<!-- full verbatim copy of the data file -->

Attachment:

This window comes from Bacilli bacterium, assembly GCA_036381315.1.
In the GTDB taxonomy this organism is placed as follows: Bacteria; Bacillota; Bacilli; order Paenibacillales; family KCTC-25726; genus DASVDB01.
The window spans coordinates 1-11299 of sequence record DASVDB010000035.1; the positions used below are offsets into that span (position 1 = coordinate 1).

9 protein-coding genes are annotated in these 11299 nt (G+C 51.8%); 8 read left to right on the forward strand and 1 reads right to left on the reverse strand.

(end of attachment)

This window comes from Bacilli bacterium, assembly GCA_036381315.1.
In the GTDB taxonomy this organism is placed as follows: Bacteria; Bacillota; Bacilli; order Paenibacillales; family KCTC-25726; genus DASVDB01.
The window spans coordinates 1-11299 of sequence record DASVDB010000035.1; the positions used below are offsets into that span (position 1 = coordinate 1).

9 protein-coding genes are annotated in these 11299 nt (G+C 51.8%); 8 read left to right on the forward strand and 1 reads right to left on the reverse strand.